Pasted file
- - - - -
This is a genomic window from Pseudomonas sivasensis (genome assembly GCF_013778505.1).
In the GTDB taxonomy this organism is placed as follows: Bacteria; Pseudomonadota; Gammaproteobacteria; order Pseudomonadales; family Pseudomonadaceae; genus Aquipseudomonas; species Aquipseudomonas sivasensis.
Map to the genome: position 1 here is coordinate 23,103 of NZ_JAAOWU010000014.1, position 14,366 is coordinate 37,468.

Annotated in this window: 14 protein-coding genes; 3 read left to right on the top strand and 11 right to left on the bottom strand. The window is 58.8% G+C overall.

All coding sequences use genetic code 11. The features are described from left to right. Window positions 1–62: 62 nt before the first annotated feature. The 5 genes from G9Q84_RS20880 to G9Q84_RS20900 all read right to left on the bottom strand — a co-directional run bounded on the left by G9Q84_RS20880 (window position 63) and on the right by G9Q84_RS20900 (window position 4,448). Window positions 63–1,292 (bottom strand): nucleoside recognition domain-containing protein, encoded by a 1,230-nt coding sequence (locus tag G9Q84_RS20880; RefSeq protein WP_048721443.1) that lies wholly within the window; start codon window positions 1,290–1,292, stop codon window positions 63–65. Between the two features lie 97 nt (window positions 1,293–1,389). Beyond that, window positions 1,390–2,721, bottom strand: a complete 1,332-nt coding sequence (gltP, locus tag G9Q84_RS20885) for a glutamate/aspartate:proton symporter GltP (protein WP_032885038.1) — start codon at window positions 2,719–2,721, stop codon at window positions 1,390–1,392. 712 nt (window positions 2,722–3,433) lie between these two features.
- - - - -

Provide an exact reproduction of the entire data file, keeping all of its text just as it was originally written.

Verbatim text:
This is a genomic window from Pseudomonas sivasensis (genome assembly GCF_013778505.1).
In the GTDB taxonomy this organism is placed as follows: Bacteria; Pseudomonadota; Gammaproteobacteria; order Pseudomonadales; family Pseudomonadaceae; genus Aquipseudomonas; species Aquipseudomonas sivasensis.
Map to the genome: position 1 here is coordinate 23,103 of NZ_JAAOWU010000014.1, position 14,366 is coordinate 37,468.

Annotated in this window: 14 protein-coding genes; 3 read left to right on the top strand and 11 right to left on the bottom strand. The window is 58.8% G+C overall.

All coding sequences use genetic code 11. The features are described from left to right. Window positions 1–62: 62 nt before the first annotated feature. The 5 genes from G9Q84_RS20880 to G9Q84_RS20900 all read right to left on the bottom strand — a co-directional run bounded on the left by G9Q84_RS20880 (window position 63) and on the right by G9Q84_RS20900 (window position 4,448). Window positions 63–1,292 (bottom strand): nucleoside recognition domain-containing protein, encoded by a 1,230-nt coding sequence (locus tag G9Q84_RS20880; RefSeq protein WP_048721443.1) that lies wholly within the window; start codon window positions 1,290–1,292, stop codon window positions 63–65. Between the two features lie 97 nt (window positions 1,293–1,389). Beyond that, window positions 1,390–2,721, bottom strand: a complete 1,332-nt coding sequence (gltP, locus tag G9Q84_RS20885) for a glutamate/aspartate:proton symporter GltP (protein WP_032885038.1) — start codon at window positions 2,719–2,721, stop codon at window positions 1,390–1,392. 712 nt (window positions 2,722–3,433) lie between these two features.